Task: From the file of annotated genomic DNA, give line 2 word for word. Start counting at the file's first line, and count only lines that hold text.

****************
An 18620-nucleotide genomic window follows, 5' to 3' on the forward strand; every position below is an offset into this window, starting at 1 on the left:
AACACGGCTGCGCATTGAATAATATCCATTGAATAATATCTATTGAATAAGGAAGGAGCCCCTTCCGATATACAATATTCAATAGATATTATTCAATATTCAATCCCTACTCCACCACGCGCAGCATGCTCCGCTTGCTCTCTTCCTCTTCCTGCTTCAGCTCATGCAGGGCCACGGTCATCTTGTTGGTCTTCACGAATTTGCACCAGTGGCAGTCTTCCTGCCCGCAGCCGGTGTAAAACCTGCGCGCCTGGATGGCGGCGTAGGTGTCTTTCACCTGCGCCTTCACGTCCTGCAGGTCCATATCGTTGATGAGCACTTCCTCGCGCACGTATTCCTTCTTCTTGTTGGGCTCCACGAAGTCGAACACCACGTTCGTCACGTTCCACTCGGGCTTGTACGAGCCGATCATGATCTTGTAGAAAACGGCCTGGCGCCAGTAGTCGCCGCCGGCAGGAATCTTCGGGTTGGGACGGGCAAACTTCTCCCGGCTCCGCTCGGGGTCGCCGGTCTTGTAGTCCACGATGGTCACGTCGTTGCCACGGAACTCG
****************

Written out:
AACACGGCTGCGCATTGAATAATATCCATTGAATAATATCTATTGAATAAGGAAGGAGCCCCTTCCGATATACAATATTCAATAGATATTATTCAATATTCAATCCCTACTCCACCACGCGCAGCATGCTCCGCTTGCTCTCTTCCTCTTCCTGCTTCAGCTCATGCAGGGCCACGGTCATCTTGTTGGTCTTCACGAATTTGCACCAGTGGCAGTCTTCCTGCCCGCAGCCGGTGTAAAACCTGCGCGCCTGGATGGCGGCGTAGGTGTCTTTCACCTGCGCCTTCACGTCCTGCAGGTCCATATCGTTGATGAGCACTTCCTCGCGCACGTATTCCTTCTTCTTGTTGGGCTCCACGAAGTCGAACACCACGTTCGTCACGTTCCACTCGGGCTTGTACGAGCCGATCATGATCTTGTAGAAAACGGCCTGGCGCCAGTAGTCGCCGCCGGCAGGAATCTTCGGGTTGGGACGGGCAAACTTCTCCCGGCTCCGCTCGGGGTCGCCGGTCTTGTAGTCCACGATGGTCACGTCGTTGCCACGGAACTCG